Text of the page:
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ESG funds may, for example, invest in energy firms that aren’t reliant on fossil fuels or in companies that promote racial and gender diversity. Investors poured a record $51 billion into ESG funds last year.
The Trump-era Labor Department rule, issued in 2020, doesn’t explicitly call out or outright forbid ESG funds in 401(k) plans.
But it may stymie already lackluster uptake by changing requirements for employers to select them as 401(k) investments, according to experts.
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Indeed, the rule has already had a chilling effect on their inclusion, even in circumstances when the rules explicitly allow for their use, Biden’s Labor Department said Wednesday.
“Accordingly, the Department intends to revisit the rules,” the agency said. Such an action could lead to an eventual pullback or rewrite.
Until such guidance is issued, the Biden labor bureau won’t enforce the Trump-era rules, the Department said.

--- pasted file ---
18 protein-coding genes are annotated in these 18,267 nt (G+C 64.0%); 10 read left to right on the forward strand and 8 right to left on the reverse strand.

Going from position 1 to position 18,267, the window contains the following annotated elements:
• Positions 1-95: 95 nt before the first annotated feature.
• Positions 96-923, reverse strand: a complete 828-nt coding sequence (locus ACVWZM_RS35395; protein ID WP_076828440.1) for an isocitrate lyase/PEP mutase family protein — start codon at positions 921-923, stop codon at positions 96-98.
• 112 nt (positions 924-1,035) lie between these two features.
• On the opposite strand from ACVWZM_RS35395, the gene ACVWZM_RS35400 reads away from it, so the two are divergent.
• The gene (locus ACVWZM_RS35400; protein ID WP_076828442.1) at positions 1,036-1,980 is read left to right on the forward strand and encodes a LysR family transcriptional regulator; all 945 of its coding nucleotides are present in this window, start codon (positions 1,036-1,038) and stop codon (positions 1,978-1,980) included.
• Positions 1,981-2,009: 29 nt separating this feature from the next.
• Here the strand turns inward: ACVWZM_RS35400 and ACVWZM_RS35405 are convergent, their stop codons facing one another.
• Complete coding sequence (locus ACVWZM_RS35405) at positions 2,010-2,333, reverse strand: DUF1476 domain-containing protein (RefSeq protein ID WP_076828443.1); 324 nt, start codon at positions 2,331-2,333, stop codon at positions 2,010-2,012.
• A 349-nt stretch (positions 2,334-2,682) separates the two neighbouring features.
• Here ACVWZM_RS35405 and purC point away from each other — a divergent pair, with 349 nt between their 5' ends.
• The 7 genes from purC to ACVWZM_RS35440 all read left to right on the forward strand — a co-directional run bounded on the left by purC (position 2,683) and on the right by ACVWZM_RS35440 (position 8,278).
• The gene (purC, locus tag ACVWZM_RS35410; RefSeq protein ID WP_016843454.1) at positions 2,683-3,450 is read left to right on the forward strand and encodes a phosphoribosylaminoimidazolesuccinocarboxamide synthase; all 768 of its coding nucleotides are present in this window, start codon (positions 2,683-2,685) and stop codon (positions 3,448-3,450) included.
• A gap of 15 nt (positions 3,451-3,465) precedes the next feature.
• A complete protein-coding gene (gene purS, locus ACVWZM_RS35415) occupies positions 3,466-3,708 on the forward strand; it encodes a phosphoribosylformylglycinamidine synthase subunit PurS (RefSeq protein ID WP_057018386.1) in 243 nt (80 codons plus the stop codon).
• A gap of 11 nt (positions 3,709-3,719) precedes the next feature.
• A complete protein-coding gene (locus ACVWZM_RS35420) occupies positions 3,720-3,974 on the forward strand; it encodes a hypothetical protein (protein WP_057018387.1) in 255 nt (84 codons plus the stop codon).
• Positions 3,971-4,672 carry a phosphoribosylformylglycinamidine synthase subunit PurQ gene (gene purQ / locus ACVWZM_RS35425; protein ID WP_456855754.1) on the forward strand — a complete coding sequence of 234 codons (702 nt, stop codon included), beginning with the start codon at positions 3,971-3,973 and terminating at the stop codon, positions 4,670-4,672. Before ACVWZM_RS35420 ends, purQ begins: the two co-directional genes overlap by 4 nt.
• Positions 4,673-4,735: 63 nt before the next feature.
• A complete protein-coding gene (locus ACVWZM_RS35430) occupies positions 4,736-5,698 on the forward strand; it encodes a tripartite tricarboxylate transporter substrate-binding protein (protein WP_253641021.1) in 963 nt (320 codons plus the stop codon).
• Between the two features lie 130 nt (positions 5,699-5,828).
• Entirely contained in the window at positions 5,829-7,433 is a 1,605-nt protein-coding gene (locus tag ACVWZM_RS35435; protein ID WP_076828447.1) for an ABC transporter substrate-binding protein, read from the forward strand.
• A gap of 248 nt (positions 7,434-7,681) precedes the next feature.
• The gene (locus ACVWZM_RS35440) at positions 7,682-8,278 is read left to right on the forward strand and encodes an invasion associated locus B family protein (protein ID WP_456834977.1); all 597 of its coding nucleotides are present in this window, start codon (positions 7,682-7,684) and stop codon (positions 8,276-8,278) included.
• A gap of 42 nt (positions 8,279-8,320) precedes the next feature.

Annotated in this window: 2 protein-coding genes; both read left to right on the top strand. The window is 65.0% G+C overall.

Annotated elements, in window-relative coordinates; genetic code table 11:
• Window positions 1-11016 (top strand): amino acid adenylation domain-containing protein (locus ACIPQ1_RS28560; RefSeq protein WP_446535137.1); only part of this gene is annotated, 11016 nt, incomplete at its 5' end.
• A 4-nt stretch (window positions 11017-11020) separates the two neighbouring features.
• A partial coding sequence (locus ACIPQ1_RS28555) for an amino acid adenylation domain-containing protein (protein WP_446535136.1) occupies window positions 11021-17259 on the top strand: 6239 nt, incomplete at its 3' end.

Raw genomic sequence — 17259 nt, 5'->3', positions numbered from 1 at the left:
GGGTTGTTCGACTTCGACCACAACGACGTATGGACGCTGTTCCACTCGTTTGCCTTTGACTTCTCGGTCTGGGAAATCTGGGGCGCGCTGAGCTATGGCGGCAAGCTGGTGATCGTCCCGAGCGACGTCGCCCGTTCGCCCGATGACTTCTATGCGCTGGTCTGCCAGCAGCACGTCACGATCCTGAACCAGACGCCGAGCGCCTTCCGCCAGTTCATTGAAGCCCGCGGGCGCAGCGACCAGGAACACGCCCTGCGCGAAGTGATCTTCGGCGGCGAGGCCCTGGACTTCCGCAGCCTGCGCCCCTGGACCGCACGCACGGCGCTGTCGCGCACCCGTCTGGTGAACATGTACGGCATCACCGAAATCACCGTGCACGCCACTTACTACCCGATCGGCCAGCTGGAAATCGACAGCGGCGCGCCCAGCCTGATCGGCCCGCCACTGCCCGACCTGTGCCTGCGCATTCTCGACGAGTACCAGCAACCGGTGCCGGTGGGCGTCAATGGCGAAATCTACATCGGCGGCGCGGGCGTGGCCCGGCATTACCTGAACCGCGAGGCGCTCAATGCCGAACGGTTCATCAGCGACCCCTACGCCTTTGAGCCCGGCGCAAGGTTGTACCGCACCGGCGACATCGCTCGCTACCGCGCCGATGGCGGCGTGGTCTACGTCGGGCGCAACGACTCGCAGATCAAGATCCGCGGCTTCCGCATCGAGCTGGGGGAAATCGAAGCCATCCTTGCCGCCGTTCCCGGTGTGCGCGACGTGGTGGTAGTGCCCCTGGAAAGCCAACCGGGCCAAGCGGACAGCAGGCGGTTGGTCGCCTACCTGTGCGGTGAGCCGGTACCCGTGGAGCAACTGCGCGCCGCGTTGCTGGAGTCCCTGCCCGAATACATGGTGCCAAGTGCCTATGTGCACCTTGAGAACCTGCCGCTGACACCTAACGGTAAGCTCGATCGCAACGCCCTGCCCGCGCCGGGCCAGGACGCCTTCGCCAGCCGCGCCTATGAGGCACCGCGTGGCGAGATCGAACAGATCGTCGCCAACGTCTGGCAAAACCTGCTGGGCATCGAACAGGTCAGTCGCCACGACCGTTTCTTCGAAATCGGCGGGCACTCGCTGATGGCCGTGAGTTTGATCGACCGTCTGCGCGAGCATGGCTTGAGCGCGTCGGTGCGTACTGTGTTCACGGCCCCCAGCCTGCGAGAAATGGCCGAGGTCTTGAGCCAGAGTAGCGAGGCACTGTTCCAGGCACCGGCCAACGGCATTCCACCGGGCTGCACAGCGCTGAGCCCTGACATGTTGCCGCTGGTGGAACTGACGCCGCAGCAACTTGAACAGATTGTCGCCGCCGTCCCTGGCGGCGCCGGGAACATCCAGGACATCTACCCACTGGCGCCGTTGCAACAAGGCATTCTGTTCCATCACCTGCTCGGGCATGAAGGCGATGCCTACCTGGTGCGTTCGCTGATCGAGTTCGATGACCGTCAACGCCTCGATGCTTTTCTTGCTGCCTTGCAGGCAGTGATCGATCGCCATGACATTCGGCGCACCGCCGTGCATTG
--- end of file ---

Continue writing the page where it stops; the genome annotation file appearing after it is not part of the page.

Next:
The Biden labor bureau’s views were guided by input from stakeholders like asset managers, labor organizations, plan sponsors, consumer groups, service providers and investment advisors, the agency said.
The Trump-era rule requires employers — who make decisions around 401(k) investments — to only consider factors like a fund’s risk and return (rather than characteristics like social or environmental good) when choosing 401(k) funds. Otherwise, employers may invite more legal scrutiny.
The Labor Department also explicitly disallowed employers from automatically enrolling workers into an ESG-focused fund. Automatic enrollment has become an increasingly popular way to nudge workers to invest in a 401(k).
The labor bureau is revisiting the Trump-era rule according to an executive order Biden issued in January, titled “Protecting Public Health and the Environment and Restoring Science to Tackle the Climate Crisis.”
That order directs federal agencies to review regulations issued between January 2017 and 2021 that “are or may be inconsistent with, or present obstacles to” administration policies on environment and climate. In such cases, agencies may suspend, revise or rescind the rules, according to the Labor Department.